Tsunami-Proof House Design: A Guide | NONAGON.style
How Do You Design a Tsunami-Proof House?

How Do You Design a Tsunami-Proof House?

A guide to tsunami-proof homes

Written by –
NONAGON.style Team
on September 19th 2018
Our team creates original content, from home tours to DIYs each piece is created especially for NONAGON.style readers.

After the Japan tsunami in 2011, architects and developers alike turned their attention to tsunami-proof homes. Though living in a tsunami-proof house won’t offer complete protection from the devastation, it can go a long way towards giving you the best chance of surviving the ordeal unscathed and with your home still somewhat intact. But just how do architects go about designing a tsunami-proof home? Keep reading to find out.

How do architects design a tsunami proof house? | NONAGON.style

Designing a Tsunami-Proof House

Avoid Building Close to the Coastline

The very first thing architects and planners should do when designing a tsunami-proof house is consider location.

Designing a Tsunami Proof House: Beach house facade with angled balconies | NONAGON.style
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Tsunamis can affect areas a great distance from the coast, but it’s buildings that are closest to the coastline that are most at risk. Not only are they the first to be hit when a tsunami strikes, but they’re also the ones most likely to encounter the bulk of the strong winds and storms.

Elevation

As detailed in our guide to building in flood zones, elevation is key. Given the ferocious heights of tsunami swells, it seems the taller the better.

Designing a Tsunami Proof House: Modern contemporary elevated house structure with stilts | NONAGON.style
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A suspended floor which accommodates water flow underneath the building will greatly reduce damage. This is why homes in flood zones like coastal California are built on top of car garages, complete with collapsible doors to allow for the major force of the water to flow through.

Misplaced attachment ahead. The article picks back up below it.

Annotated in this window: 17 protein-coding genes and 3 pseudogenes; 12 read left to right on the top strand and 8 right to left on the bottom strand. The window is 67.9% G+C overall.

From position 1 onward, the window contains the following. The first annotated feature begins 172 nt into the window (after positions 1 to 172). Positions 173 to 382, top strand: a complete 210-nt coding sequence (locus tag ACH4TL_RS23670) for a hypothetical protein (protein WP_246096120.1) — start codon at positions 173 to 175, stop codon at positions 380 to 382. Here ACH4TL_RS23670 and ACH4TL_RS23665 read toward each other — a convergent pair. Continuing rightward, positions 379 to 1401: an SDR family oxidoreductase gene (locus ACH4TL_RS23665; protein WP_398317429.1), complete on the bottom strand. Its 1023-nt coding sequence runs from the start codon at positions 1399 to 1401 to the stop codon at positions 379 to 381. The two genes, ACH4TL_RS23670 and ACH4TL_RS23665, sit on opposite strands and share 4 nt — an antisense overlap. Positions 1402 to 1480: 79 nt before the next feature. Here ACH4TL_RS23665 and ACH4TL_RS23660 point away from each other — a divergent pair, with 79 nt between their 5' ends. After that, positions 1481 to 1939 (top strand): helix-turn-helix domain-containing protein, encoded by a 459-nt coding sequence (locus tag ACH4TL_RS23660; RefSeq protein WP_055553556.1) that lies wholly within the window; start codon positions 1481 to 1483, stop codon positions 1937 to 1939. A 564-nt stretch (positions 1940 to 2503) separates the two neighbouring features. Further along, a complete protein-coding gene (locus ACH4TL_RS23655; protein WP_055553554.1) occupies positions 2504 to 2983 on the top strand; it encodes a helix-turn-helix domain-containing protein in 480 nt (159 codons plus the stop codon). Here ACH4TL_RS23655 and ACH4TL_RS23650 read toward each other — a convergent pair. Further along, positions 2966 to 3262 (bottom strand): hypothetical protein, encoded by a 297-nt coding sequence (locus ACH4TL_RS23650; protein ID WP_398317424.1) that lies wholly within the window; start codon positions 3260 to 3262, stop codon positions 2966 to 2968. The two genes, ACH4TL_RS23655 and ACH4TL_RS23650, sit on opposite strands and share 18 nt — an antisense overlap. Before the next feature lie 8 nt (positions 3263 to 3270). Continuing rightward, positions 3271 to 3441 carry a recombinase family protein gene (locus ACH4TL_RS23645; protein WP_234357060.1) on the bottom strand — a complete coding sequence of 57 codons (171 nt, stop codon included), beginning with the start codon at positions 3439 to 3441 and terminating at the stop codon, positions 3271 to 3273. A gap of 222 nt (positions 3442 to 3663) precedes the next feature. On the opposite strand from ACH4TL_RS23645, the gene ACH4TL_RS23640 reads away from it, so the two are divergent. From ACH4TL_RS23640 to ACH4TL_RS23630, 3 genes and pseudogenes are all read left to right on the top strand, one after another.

Materials

While timber structures are heavily favored in earthquake resistant architecture, any kind of wood material is disastrous for a tsunami situation.

Designing a Tsunami Proof House: Rustic wood timber building with wood panel exterior | NONAGON.style

Timber structures are easily uprooted. What’s more, timber floats, and thus may cause further damage to other buildings. As an alternative, architects could opt for concrete or reinforced steel instead.

Vegetation

Did you know that rough terrain reduces the momentum of waves, slowing the flow of water down?

Designing a Tsunami Proof House: Outdoor exterior with wild natural vegetation and grass | NONAGON.style
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As such, it’s a good idea to allow the surrounding vegetation and reefs to grow freely. Mangrove swamps in particular have proven effective in counteracting the force of a tsunami.

Want to discover more about how architects design for natural disasters? Have a read of our guide to earthquake-resistant architecture. You might also like to find out how architecture adapts for flood zones too!

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